This is not a Charter for Budget Responsibility, it’s a ‘Charter for Alternative Facts’ – John McDonnell
McDonnell MP, Labour’s Shadow Chancellor, speaking after the vote tonight on
the revised Charter for Budget Responsibility, said:
is not a Charter for Budget Responsibility, it’s a ‘Charter for Alternative
Facts’, as the Chancellor has tonight abolished the OBR’s ability to determine
when a negative shock occurs. This represents a lack of confidence by the
Chancellor in his ability to reach his own targets, as well as a rowing back of
the welcome principles the OBR was created for – impartiality and credibility
of fiscal policy.
of less scrutiny by the OBR, Labour would like to see more, such as our call
for the Chancellor to give power to the OBR to assess short-medium term policy
decisions on health spending. Given the last six years of Tory underfunding in
our NHS alongside the Government’s denials of the resulting crisis, we need to
restore not diminish the public’s faith in the Government’s spending plans.
this new charter the OBR will assume the role of bystander rather than arbiter
of whether or not the economy is facing a negative shock. This is a huge power
grab by the Chancellor, as it means he can decide when and what such a “shock”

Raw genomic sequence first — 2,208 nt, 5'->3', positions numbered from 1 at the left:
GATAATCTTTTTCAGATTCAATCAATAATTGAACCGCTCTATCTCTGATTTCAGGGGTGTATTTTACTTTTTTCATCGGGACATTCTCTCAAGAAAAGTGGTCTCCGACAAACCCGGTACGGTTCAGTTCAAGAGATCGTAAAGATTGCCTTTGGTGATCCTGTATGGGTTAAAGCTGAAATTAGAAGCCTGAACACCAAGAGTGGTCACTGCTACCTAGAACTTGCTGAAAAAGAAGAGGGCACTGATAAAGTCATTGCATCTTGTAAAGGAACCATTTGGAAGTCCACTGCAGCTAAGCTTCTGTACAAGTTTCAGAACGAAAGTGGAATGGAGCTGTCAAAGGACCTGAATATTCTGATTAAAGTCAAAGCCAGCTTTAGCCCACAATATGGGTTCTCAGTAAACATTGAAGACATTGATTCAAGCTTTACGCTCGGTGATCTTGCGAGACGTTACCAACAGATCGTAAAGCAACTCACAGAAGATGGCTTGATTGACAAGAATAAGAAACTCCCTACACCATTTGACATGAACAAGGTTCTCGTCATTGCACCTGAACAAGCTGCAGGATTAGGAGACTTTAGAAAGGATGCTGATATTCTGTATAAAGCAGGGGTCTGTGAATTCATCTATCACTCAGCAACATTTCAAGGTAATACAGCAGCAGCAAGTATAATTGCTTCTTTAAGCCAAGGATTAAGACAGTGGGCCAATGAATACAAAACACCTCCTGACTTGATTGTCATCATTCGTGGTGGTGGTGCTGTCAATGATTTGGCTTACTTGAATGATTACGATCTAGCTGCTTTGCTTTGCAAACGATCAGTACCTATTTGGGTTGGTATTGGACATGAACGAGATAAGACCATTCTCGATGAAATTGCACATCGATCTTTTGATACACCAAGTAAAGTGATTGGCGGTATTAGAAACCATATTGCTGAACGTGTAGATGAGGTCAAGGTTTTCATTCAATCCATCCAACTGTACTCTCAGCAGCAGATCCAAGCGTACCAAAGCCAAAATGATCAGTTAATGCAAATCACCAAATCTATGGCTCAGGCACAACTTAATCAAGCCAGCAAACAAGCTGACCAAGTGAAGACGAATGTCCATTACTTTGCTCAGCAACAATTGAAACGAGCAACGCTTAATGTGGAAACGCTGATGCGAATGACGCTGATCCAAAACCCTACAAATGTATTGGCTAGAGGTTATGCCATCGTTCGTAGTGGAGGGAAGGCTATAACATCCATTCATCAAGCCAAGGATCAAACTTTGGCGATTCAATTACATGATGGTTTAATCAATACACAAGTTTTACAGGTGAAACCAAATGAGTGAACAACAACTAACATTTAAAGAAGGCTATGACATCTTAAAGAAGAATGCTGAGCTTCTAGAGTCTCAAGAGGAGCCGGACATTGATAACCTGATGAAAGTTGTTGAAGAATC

will be, and therefore he can suspend his rules when he likes, and make up his
targets as he goes along.
Charter also continues with the practice of lumping infrastructure spending in
with day-to-day spending, meaning that there
will be insufficient scope for investment in our economy, which could hinder
growth and therefore our ability to reduce the national debt.
“Despite all the rhetoric of “pressing the reset button”, the
Autumn Statement has shown that there would be a continuation of austerity cuts
to public services. There is still no more money for the NHS and social care
crisis, or for ESA and Universal Credit recipients facing cuts.
Fiscal Credibility Rule would provide the adequate level of investment our
economy needs, underpinned by independent oversight coming from both the MPC
and a beefed up OBR, which would report to parliament and not the Treasury.”